getting 3000 cal. a day by eating is extremely difficult, even if you're not diabetic. my non-professional opinion, he needs a PEG tube.

donfoo's picture
donfoo
Posts: 1144
Joined: Dec 2012

" I dropped from 155 to 115 before I saw the light. "

At this point, did you commit to try to eat via your mouth? Was it just so painful you could not do it or what influenced the decision to go PEG? The more I read here to more I am going to try like hell to choke down sufficient calories orally and unless there is just no option will I go with a tube.

All this is new to me but if it is a pain issue, then I am thinking I will just med up before I eat. How about those numb sprays used by dentist and doctors? If it is pain I would shoot some of that down the throat first then try to slide some smoothie down there but you all know if I am just out of my tree.

blackswampboy's picture
blackswampboy
Posts: 341
Joined: Jul 2012

early part of treatment, I was still eating a few things like applesauce and pudding. but I wasn't hungry, and wasn't getting anywhere near enough calories. I had the PEG tube, but it creeped me out and I wasn't using it. I also had trismus, which limited my jaw opening and made it more difficult to eat.
but by the end of rads--with messed-up taste, burned mouth & no saliva, and threat of hospitalization--I was using the tube exclusively.

5 months later, I'm just starting to eat via mouth again. I was amazed about two weeks ago to actually feel hungry. that was weird--first time since about April that I had a craving to eat. I used to watch Food Network and not feel hungry--it was more like doing anthropological research into the feeding habits of humans.

so anyway, there are lots of possible issues with eating. you may not run into any of them, inshallah. if it helps, you can get a prescription for magic mouthwash with lidocaine. advantage of magic mouthwash is that you can swallow it and it numbs all the way down.
I probably would've refused the PEG tube if I'd had time to think about it. but my doc is clever, and he ordered it up before I could argue.

Ladylacy
Posts: 457
Joined: Apr 2012

Kari, I know exactly how you feel and at times I just scream and say if you don't care, why should I? My husband has been fighting cancer since July 2010. Surgery in March 2011 complete larynectomy, throat reconstruction due to radiation, neck dissection. When he was finally able to start eating again it was a very slow process but once the doctor said he could swallow, the doctor pulled the feeding tube so my husband had to swallow. Now my husband is 6'4 and has always been very underweight (generally 150) but had gained some weight before he was diagnosed. Thankfully he only lost 16 lbs from August 2010 until May 2011. He relied on his PEG tubing the whole time. He was doing okay with eating until April of this year when he was diagnosed with cancer at the cervical of his esophagus, inoperable. He underwent another 35 radiation and 7 chemo.

Since completing this treatment he has had no desire to eat and after a dilation in October he has been able to swallow again. (He has been NED since September's PET/CT and the dilation in October). Thankfully the doctors put another PEG tube in before treatment (due to his weight) started because without it, I'm sure he would have been hospitalized. Your husband needs to stay hydrated otherwise his kidneys will shutdown. Mine didn't the first time and he had problems, after that first time he did get the water in. I got a 32 oz. tall water contained and made sure he down at least 2 a day.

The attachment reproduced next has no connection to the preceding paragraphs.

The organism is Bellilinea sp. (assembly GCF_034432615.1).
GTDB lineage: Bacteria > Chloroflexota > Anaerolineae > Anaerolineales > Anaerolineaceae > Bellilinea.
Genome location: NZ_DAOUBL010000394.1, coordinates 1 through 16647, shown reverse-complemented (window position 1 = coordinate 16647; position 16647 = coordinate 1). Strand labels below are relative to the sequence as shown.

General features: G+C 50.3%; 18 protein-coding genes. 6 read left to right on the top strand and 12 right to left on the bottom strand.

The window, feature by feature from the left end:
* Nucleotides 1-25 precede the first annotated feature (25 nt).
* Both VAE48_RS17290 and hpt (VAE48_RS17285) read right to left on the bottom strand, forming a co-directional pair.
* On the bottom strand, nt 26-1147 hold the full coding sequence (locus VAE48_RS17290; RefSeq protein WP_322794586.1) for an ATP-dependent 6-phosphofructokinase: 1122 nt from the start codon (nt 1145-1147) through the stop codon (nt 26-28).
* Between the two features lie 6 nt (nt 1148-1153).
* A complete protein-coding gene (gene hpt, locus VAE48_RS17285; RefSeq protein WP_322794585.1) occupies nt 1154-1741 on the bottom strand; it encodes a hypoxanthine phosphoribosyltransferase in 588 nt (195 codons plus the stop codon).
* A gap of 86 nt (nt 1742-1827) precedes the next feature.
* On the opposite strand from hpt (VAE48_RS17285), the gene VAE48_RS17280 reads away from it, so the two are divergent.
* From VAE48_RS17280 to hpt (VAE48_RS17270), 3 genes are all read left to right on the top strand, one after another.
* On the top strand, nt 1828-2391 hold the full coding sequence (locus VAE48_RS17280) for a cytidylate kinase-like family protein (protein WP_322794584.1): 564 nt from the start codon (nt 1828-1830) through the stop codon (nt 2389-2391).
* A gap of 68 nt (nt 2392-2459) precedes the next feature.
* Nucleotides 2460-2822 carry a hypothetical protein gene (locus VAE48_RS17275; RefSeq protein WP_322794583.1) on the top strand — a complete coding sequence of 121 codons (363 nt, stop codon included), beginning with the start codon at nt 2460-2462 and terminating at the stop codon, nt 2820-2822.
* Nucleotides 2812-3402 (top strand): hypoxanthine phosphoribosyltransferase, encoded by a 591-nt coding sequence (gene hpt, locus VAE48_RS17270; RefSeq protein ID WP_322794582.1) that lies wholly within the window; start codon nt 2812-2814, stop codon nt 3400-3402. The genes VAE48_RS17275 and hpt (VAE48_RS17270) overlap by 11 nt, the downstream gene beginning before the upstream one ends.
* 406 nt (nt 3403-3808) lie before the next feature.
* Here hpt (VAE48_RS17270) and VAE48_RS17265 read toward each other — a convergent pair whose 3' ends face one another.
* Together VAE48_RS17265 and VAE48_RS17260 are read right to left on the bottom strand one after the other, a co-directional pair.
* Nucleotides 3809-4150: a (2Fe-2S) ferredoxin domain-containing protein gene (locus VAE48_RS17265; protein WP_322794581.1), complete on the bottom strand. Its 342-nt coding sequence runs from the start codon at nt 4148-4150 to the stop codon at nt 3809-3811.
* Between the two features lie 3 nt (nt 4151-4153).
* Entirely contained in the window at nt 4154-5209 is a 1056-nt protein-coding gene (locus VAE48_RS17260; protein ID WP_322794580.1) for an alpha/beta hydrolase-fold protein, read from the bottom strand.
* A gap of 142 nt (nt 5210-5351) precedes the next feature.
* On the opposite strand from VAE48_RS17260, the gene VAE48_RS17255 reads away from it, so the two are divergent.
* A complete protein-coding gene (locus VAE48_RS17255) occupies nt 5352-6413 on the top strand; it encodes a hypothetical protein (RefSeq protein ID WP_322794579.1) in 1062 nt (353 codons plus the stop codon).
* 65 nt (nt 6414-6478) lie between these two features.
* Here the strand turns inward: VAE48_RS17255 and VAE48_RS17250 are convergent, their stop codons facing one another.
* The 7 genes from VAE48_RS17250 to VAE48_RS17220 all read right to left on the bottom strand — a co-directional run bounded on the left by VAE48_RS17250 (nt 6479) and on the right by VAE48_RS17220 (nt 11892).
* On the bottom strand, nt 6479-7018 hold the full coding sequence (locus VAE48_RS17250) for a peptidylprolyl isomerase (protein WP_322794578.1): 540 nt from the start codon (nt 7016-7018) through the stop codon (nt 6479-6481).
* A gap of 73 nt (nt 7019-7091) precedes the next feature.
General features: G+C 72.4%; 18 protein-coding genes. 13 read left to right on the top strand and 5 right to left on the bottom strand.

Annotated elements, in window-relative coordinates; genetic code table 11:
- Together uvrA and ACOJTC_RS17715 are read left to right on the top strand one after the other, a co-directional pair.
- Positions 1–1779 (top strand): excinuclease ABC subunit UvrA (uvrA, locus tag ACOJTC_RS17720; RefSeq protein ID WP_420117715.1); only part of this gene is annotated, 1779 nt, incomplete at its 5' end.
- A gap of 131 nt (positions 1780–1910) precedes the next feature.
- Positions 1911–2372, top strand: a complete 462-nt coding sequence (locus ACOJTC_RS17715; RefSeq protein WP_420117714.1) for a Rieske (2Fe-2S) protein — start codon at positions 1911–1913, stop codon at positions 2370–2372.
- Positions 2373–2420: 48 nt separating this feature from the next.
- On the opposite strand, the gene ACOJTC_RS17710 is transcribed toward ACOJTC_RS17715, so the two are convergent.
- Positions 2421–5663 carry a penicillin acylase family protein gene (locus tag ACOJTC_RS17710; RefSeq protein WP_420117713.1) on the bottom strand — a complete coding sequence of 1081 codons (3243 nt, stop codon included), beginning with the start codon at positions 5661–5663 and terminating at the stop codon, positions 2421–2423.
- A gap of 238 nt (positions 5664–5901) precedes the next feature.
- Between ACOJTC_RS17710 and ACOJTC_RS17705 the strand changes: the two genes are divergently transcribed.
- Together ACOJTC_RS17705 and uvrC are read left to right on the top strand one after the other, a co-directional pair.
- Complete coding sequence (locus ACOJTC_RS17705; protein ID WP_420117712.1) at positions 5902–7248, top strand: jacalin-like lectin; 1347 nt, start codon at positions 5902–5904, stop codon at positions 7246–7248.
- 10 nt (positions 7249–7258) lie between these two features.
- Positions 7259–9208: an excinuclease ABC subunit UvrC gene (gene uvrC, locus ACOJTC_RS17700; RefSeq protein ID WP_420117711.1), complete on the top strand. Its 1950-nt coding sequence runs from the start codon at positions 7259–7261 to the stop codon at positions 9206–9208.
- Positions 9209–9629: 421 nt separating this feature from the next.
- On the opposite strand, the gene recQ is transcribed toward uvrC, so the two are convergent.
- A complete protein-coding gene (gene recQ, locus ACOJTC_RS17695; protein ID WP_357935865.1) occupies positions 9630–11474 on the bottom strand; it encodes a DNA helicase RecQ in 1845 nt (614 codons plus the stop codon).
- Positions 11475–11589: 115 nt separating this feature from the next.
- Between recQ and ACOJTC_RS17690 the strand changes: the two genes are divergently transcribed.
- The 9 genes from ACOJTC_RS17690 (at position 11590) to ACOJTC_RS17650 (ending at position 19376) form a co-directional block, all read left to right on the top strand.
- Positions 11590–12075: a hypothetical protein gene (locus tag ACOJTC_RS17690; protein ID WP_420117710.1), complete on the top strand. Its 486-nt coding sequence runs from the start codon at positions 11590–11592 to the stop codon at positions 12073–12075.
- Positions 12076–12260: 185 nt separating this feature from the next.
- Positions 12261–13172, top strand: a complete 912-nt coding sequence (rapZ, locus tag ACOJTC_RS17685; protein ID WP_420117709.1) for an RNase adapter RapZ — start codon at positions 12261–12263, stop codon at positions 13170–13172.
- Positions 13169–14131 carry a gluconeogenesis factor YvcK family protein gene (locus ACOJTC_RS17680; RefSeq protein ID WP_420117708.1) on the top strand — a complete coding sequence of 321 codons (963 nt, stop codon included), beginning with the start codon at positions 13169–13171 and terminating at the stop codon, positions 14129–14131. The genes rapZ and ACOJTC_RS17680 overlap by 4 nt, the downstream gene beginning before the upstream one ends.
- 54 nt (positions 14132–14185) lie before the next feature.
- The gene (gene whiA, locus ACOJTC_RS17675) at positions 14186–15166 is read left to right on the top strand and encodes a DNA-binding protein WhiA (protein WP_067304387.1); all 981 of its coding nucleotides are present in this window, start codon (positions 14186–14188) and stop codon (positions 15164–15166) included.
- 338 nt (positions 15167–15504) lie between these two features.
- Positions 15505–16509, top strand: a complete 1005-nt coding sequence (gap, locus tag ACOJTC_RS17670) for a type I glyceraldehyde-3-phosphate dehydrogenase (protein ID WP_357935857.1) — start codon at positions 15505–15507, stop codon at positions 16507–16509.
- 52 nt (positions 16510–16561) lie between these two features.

I know exactly how you feel, but have found out that I am only wearing myself down fighting with him about eating and doing something other than sitting in front of the TV and sleeping. Even the doctors get on him because once again he is loosing weight. Doesn't even drink his nutrition drinks like he was told to. Just remember to take care of yourself because you are important too. If you need to scream to feel better do it or just walk out and say if you don't care, I don't care. Believe me, I know how hard it is and have learned that there is basically nothing I can do to make him do what he is supposed to do.

Sharon

donfoo's picture
donfoo
Posts: 1144
Joined: Dec 2012

Kari,

You know him better than anyone but if he is at all open to have a chat with someone who can counsel on the most critical need to hydrate himself religiously. The other day on TV there was a show talking about survival after the earth fell apart 12/21 lol. They stated that the hum body can go for 40 days without food but only 4 days without liquid. If that message sinks in then forcing oneself to drink might become easier to accept.

Don

CivilMatt's picture
CivilMatt
Posts: 2803
Joined: May 2012

Hi Kari,

What a funny place to stand one’s ground. If he wants to see what untreated H&N cancers look like, they are just a Google search away (gross you out).

I managed to drink one meal a day (everyday) and the rest by PEG. Even getting 3,000 calories a day I lost 43 pounds. Tell him not to hold out for taste, he most likely won’t have any for months. Just drink the water and use his PEG and sleep. Getting up to pee is a just reward for staying hydrated. Getting up always gave me a chance for another rinse, another shot of magic mouth wash and back to sleep.

As for fooling anyone about your weight, forget it. They caught a guy at my rad onc smuggling weights in his pockets (don’t get any ideas).

He might win the battle of wills but that doesn’t help win the battle of cancer. Using the PEG is an easy thing to do and then it is done and you can sleep (same goes for drinking water).